Stalin had added, “Some people have suddenly recently surfaced with the idea there should be no freebies,” in an obvious jab at PM Modi. We are unconcerned about that (sic).”

After AAP decided to get involved, DMK decided to do the same and knocked on the SC’s door to request inclusion in the PIL. “It is respectfully proposed that a welfare program be established that provides a free service with the aim of ensuring social order and economic fairness in accordance with Article 38.

This will help to decrease gaps in income, status, resources, and opportunities. In no situation could it reasonably be regarded as a threat? In order to meet the necessities that low-income people cannot afford, these initiatives have been established. According to a Live Law report, it contended that they cannot be regarded as a luxury.

Furthermore, the party stated that just a state government-implemented welfare scheme may be regarded as a freebie and that the Union government extending tax breaks to foreign corporations, waiving bad loans of powerful industrialists, awarding crucial contracts to preferred conglomerates, and so on must also be included.

Faultlines In India’s Growth Story

The creation of more jobs was a key component of India’s economic liberalization argument. It was anticipated that the extra agricultural labour would be utilized in industry, resulting in increased social and economic mobility for the populace. However, the truth was rather different.

The majority of the jobs that were created in India after the 1990s were in the services sector, where manufacturing is still striving to make a name for itself. In a report, economist Amit Basole stated that the majority of the jobs India created during its period of rapid economic expansion were mostly of an informal kind.

As a result, whereas post-liberalization growth helped some people escape poverty, it also brought about structural disparities. Even those who were fortunate to escape poverty have been placed in precarious positions. Data from the World Bank showed that, between 2005 and 2012, people who were able to escape poverty could fall back into it after just one unexpected financial shock.

According to the World Inequality Report, India’s private wealth to national income ratio increased from 29% in 1980 to 555% in 2020. The survey indicated that 57% of the nation’s income is held by the richest 10% of the population. The Covid-19 outbreak made people more conscious of their position in India’s growth story and showed the neo-liberal economic system’s limitations.

During the most recent hearing for the PIL, the CJI stated, “I don’t think people are seeking freebies. If given the chance, they will seek respectable remuneration. We have instances of programs like the Mahatma Gandhi Rural Employment Guarantee Scheme, which provided rural India with opportunities for decent employment while simultaneously generating public assets, according to the CJI.


Entering the freebie discussion would necessitate defining what is welfare and what is “free.” The Center provided free foodgrain during the pandemic. The majority of Indians were saved from famine by the Pradhan Mantri Garib Kalyan Anna Yojana, which made foodgrain available to 80 crore ration card users.

The public distribution system (PDS) has grown to be a significant political problem by the middle of the 2000s. In a number of southern states, lower PDS pricing became a political issue. In order to fight this, the National Food Security Act, which extended PDS coverage to two-thirds of India’s population, was unanimously approved by the Parliament in 2013. The scope of the exclusion shrunk as coverage expanded.

In the ongoing SC hearing on the PIL, the opposing party stated, “We are not against socialism, but if social welfare implies providing everything for free, then it is an immature view of the phrase social welfare.”

According to Dipa Sinha, a professor at Dr B.R. Ambedkar University in Delhi, when a government operates a welfare program, it is not provided free of charge.

The government doesn’t function like a monarchy that provides free services. The public is receiving funds that belong to the government. Taxes are collected and spent by a democratically elected government. Yes, there are checks and balances for accountability, such as the Constitution and Parliament.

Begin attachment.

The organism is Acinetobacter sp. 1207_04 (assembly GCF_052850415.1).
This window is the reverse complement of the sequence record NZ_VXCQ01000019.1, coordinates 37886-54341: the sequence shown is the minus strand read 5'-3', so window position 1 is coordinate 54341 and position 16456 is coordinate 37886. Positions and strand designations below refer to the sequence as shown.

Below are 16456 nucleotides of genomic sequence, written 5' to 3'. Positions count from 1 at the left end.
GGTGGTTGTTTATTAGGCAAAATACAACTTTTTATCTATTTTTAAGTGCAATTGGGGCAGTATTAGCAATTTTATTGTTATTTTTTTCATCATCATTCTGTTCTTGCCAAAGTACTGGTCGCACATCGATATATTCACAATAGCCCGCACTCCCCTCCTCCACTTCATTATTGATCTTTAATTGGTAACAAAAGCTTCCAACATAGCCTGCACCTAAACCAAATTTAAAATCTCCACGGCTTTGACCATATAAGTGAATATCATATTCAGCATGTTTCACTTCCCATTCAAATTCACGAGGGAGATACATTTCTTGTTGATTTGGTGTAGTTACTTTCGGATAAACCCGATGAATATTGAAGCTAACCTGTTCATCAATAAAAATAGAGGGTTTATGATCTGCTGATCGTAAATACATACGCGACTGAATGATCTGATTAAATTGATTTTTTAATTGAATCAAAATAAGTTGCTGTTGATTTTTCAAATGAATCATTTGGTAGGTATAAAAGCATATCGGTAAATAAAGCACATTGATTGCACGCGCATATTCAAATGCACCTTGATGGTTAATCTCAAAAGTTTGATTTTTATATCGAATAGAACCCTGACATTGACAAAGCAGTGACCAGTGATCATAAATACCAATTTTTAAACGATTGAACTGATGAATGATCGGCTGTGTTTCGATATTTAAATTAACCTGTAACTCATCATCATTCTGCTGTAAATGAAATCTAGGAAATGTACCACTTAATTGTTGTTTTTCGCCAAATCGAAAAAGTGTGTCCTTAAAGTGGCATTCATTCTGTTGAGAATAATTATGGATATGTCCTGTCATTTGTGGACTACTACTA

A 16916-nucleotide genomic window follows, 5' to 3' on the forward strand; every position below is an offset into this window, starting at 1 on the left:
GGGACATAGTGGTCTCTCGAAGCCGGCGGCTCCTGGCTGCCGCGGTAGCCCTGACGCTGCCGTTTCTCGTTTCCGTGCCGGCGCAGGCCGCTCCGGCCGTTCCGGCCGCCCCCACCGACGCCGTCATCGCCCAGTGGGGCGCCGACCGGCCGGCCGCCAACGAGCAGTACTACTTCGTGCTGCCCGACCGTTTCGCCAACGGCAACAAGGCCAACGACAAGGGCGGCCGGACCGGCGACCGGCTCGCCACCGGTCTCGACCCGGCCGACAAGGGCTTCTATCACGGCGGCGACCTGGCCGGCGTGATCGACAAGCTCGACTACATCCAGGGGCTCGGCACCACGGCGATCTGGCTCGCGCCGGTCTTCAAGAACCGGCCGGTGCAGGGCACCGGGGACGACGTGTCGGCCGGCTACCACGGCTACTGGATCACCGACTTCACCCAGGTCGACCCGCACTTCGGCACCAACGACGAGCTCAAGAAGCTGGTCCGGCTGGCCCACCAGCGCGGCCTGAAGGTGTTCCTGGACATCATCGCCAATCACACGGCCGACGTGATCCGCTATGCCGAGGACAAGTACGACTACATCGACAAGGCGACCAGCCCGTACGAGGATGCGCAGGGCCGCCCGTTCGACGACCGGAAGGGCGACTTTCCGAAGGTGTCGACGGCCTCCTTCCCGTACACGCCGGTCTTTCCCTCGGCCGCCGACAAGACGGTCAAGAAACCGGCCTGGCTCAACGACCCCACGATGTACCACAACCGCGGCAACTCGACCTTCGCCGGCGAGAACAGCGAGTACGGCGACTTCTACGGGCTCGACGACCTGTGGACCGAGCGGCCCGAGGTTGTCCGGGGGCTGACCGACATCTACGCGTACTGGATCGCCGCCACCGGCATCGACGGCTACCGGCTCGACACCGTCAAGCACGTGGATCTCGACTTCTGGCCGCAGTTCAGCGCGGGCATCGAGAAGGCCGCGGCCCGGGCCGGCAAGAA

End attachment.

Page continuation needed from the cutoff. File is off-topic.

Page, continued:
Governments are merely performing their duties as long as events take place within that framework,” according to Sinha.

The Welfare Cost

The easiest way to criticize welfare expenditure is to point out the amount of debt it causes. An item in the RBI Bulletin recently criticized a few states for the poor situation of their finances and attributed it to “freebies” like power subsidies.

The piece makes note of the fact that according to the debt-gross state product (GSDP) ratio in 2020–21, Punjab, Rajasthan, Kerala, West Bengal, Bihar, Andhra Pradesh, Jharkhand, Madhya Pradesh, Uttar Pradesh, and Haryana have emerged as the states with the highest debt burdens, accounting for roughly half of the total expenditures by all state governments in India.

These states also happen to be Bihar, Andhra Pradesh, Jharkhand, and According to the study, West Bengal, Kerala, and Jharkhand all went over the 15th Finance Commission’s debt target for 2020–21. It’s interesting to note that several of the report’s indebted states have historically prioritized social welfare.

According to the study, “new sources of hazards have emerged—the resumption of the outdated pension system by numerous states, increased spending on non-merit awards, growing contingent liabilities, and the skyrocketing DISCOM arrears—meant for strategic remedial measures.”

Several economists have stated that debt is not inherently bad, but the nature of spending is. Spending on the social sector is required to offer a safety net to the weak, which will eventually assist them in achieving self-sufficiency.

“Governments all over the world implement interventions like providing free healthcare or education to the underprivileged. It shouldn’t be an issue if these services are targeted. There is a significant risk of leakage in universal [schemes]. The issue today is whether different governments can carry out a greater number of initiatives given their limited fiscal capacity,” according to Pant.

According to Abhilash, the concept of a freebie will fade as the quality of the political demographic improves, which occurs with more literacy, social-economic well-being, and political awareness.

Regarding the SC, CJI Ramana summarized the main grounds of a dispute during the most recent hearing by noting, “Concern is about the right approach of spending public money… Some claim that freebies waste the hard-earned money of taxpayers.

Others agree, arguing that public funds should always be used for welfare programs. Is this court qualified to consider these issues? The problem is becoming more challenging. As the SC works to resolve this complex controversy, all eyes are now focused on the upcoming hearing on August 22.

edited and proofread by nikita sharma